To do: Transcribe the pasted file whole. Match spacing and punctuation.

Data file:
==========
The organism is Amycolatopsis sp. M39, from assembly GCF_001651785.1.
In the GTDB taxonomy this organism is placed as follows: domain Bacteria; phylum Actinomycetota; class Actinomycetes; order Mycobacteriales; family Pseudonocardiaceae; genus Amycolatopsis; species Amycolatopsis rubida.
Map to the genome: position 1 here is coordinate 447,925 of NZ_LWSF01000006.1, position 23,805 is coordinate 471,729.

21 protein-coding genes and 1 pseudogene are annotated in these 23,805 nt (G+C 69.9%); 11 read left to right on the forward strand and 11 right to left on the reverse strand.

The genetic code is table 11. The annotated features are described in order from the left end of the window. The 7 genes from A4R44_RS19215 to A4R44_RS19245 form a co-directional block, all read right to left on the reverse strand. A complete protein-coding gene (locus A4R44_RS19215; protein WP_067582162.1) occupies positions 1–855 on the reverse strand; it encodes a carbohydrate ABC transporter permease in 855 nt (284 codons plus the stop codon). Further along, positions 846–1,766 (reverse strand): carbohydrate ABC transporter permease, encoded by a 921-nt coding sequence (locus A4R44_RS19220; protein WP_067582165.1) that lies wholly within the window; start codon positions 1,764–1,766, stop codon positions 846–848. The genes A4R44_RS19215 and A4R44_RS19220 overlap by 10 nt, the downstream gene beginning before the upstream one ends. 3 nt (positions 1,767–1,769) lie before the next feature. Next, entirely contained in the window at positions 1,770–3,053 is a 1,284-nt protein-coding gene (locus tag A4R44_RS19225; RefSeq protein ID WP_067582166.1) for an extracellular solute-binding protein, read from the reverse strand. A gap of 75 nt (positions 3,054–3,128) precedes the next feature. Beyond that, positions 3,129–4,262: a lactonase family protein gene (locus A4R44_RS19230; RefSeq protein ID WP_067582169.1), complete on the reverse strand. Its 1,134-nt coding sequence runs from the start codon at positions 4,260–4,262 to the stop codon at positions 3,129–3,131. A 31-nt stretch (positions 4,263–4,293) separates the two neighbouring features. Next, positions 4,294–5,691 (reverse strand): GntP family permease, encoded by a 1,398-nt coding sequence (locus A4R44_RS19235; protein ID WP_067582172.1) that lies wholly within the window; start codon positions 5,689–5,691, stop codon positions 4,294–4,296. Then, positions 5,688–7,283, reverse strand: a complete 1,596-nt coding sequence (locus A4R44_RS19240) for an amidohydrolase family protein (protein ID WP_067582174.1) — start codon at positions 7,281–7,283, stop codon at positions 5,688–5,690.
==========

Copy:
The organism is Amycolatopsis sp. M39, from assembly GCF_001651785.1.
In the GTDB taxonomy this organism is placed as follows: domain Bacteria; phylum Actinomycetota; class Actinomycetes; order Mycobacteriales; family Pseudonocardiaceae; genus Amycolatopsis; species Amycolatopsis rubida.
Map to the genome: position 1 here is coordinate 447,925 of NZ_LWSF01000006.1, position 23,805 is coordinate 471,729.

21 protein-coding genes and 1 pseudogene are annotated in these 23,805 nt (G+C 69.9%); 11 read left to right on the forward strand and 11 right to left on the reverse strand.

The genetic code is table 11. The annotated features are described in order from the left end of the window. The 7 genes from A4R44_RS19215 to A4R44_RS19245 form a co-directional block, all read right to left on the reverse strand. A complete protein-coding gene (locus A4R44_RS19215; protein WP_067582162.1) occupies positions 1–855 on the reverse strand; it encodes a carbohydrate ABC transporter permease in 855 nt (284 codons plus the stop codon). Further along, positions 846–1,766 (reverse strand): carbohydrate ABC transporter permease, encoded by a 921-nt coding sequence (locus A4R44_RS19220; protein WP_067582165.1) that lies wholly within the window; start codon positions 1,764–1,766, stop codon positions 846–848. The genes A4R44_RS19215 and A4R44_RS19220 overlap by 10 nt, the downstream gene beginning before the upstream one ends. 3 nt (positions 1,767–1,769) lie before the next feature. Next, entirely contained in the window at positions 1,770–3,053 is a 1,284-nt protein-coding gene (locus tag A4R44_RS19225; RefSeq protein ID WP_067582166.1) for an extracellular solute-binding protein, read from the reverse strand. A gap of 75 nt (positions 3,054–3,128) precedes the next feature. Beyond that, positions 3,129–4,262: a lactonase family protein gene (locus A4R44_RS19230; RefSeq protein ID WP_067582169.1), complete on the reverse strand. Its 1,134-nt coding sequence runs from the start codon at positions 4,260–4,262 to the stop codon at positions 3,129–3,131. A 31-nt stretch (positions 4,263–4,293) separates the two neighbouring features. Next, positions 4,294–5,691 (reverse strand): GntP family permease, encoded by a 1,398-nt coding sequence (locus A4R44_RS19235; protein ID WP_067582172.1) that lies wholly within the window; start codon positions 5,689–5,691, stop codon positions 4,294–4,296. Then, positions 5,688–7,283, reverse strand: a complete 1,596-nt coding sequence (locus A4R44_RS19240) for an amidohydrolase family protein (protein ID WP_067582174.1) — start codon at positions 7,281–7,283, stop codon at positions 5,688–5,690.